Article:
It was the Beyblade of its day, the toy that no youthful arbiter of cool would consider entering the playground without. But today, the cultural clout of the Combine Harvester is limited to its presence on a museum shelf.
The Combine Harvester, a miniature version of the farmer's vehicle, was the best-selling toy of 1978, owned by every self-respecting child. And it is now one of many, long-forgotten toys, games and models displayed in a new exhibition at the Museum of Childhood, in east London.
Must-Have Toys, which runs until January, highlights the most popular toys of the past 100 years. Running the historical gamut of playground hysteria, it includes both fleeting trends and toybox perennials such as teddy bears, Barbie and Meccano.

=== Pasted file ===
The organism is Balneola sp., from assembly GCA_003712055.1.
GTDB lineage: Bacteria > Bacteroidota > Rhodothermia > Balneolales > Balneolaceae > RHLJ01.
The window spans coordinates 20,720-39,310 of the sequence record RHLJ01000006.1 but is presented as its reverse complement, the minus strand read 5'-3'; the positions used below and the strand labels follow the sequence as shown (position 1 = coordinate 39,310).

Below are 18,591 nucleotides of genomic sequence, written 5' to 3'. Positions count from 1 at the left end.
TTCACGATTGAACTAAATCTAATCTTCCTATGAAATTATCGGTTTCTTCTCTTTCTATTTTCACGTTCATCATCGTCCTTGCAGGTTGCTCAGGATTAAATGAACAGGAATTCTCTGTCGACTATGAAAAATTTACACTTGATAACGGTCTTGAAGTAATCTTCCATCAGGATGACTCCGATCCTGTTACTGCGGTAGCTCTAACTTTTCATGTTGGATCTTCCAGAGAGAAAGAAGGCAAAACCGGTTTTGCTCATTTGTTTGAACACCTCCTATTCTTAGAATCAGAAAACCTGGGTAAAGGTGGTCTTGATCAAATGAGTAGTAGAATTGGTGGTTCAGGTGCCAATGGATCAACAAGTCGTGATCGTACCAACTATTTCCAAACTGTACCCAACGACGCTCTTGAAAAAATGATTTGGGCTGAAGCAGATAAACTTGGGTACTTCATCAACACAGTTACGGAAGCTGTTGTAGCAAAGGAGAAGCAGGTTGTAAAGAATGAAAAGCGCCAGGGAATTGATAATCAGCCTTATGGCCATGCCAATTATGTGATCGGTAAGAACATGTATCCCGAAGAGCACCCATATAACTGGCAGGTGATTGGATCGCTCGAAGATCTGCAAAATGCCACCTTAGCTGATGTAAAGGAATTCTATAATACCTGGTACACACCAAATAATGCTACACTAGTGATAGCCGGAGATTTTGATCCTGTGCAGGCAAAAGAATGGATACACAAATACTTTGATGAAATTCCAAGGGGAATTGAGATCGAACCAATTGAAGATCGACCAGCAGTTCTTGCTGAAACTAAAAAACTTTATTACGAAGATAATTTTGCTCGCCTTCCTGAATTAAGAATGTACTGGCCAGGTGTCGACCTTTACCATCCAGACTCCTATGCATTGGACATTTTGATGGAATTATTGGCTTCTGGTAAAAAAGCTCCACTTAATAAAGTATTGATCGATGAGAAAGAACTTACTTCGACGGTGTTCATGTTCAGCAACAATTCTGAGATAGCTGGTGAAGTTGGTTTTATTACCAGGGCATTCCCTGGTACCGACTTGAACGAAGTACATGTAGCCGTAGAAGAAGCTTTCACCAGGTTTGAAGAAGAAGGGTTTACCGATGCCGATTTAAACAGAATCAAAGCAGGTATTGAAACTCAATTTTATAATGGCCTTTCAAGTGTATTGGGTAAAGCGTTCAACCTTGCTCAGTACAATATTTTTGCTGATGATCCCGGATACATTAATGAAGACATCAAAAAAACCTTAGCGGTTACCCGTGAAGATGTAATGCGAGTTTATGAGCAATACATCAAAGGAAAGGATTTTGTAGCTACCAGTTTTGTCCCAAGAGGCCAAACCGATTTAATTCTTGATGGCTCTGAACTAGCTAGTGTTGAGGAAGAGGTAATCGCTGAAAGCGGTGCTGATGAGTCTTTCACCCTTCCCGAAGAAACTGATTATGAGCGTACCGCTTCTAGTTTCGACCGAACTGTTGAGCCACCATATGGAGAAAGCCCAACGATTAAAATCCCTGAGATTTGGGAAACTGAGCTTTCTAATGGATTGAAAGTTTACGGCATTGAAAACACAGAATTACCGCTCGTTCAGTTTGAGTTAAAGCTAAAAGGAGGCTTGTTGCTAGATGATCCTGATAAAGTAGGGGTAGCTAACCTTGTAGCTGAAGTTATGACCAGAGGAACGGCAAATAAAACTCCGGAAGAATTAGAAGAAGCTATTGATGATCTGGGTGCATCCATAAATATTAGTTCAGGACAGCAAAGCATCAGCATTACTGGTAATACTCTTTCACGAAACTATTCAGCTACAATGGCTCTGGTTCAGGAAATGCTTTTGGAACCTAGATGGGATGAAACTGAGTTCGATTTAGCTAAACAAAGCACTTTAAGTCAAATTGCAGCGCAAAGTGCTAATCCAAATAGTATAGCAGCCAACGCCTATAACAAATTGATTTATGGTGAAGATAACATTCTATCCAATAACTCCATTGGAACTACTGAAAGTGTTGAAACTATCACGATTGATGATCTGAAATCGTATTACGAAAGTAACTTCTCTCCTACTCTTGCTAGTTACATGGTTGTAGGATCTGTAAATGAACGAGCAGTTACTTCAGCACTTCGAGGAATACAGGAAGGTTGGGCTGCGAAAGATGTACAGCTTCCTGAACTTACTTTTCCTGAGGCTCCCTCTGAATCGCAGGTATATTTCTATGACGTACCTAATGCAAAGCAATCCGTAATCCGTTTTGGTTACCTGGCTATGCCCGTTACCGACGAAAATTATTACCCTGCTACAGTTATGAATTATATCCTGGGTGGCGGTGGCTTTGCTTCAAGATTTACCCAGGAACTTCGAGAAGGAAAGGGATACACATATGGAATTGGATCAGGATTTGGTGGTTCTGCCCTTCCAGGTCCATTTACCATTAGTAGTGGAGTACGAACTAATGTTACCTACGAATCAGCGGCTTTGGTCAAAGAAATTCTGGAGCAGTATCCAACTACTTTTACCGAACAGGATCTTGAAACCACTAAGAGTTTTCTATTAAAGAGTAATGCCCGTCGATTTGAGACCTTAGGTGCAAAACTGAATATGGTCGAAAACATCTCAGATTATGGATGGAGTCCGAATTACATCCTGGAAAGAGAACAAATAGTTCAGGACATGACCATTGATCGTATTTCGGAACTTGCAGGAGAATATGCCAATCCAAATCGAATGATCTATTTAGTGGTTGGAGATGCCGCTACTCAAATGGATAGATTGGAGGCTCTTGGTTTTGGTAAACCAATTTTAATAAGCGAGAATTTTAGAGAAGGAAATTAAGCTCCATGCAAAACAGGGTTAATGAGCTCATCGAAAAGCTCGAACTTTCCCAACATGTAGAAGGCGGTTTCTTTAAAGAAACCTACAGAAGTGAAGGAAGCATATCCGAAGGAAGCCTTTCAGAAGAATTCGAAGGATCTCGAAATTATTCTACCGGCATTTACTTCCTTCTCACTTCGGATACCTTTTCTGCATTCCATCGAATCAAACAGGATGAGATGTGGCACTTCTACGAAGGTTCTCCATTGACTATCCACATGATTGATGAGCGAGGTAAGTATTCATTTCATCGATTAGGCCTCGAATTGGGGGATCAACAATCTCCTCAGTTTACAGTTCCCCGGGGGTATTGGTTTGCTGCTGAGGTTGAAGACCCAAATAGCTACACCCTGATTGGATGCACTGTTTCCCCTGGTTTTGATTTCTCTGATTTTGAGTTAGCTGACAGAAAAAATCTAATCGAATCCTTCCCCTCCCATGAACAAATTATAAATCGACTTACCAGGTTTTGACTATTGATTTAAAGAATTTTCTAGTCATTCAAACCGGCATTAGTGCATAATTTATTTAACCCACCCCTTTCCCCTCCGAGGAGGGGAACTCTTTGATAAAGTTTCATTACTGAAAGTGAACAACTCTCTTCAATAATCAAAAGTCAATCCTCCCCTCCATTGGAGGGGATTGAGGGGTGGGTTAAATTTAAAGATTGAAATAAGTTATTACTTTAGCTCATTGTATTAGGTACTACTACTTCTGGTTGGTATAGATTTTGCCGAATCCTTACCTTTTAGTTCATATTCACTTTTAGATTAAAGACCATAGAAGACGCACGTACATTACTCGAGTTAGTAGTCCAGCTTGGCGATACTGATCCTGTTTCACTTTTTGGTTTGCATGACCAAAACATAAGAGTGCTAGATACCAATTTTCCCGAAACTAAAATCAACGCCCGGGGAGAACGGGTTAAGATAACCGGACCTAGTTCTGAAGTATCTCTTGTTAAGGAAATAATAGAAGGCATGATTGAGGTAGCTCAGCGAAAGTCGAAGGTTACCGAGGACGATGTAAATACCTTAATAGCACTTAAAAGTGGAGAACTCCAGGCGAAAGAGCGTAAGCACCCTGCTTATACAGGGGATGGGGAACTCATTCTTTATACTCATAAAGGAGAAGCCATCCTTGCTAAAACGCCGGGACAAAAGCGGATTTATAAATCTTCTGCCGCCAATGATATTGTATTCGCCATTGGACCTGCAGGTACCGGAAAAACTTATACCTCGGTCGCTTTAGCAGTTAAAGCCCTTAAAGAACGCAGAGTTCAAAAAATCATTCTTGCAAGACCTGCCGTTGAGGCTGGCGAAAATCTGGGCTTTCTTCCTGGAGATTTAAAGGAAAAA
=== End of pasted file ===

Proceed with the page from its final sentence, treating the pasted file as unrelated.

Halina Pasierbska, curator of the exhibition, said there have been few real changes over the years. "Beyblades are, basically, an updated version of the spinning-top and video games are just one up from board games. Put the early toys in front of today's children and they would adore them."
The exhibition traces the origins of many of the toys on display. Meccano, for example, emerged in 1901, when a designer decided to develop his son's engineering skills. And the Spacehopper, the kangaroo-eared cult of the 1970s, was based on a buoy floating in a Norwegian fjord.
Ms Pasierbska said: "Toys have been treated as recreational for far too long. They are a serious business. Children's lives are bound up with stress and learning. So toys offer escapism, and a way to develop the imagination."
Walking around the exhibition, 11-year-old Maya Haynes, from east London, is relieved to have been born in the Teletubby era.
"A hundred years ago, unless you were rich, you could only afford the basics," she said. "Some children played with sticks and stones. Today there are lots of different toys, and even cheap toys can be popular."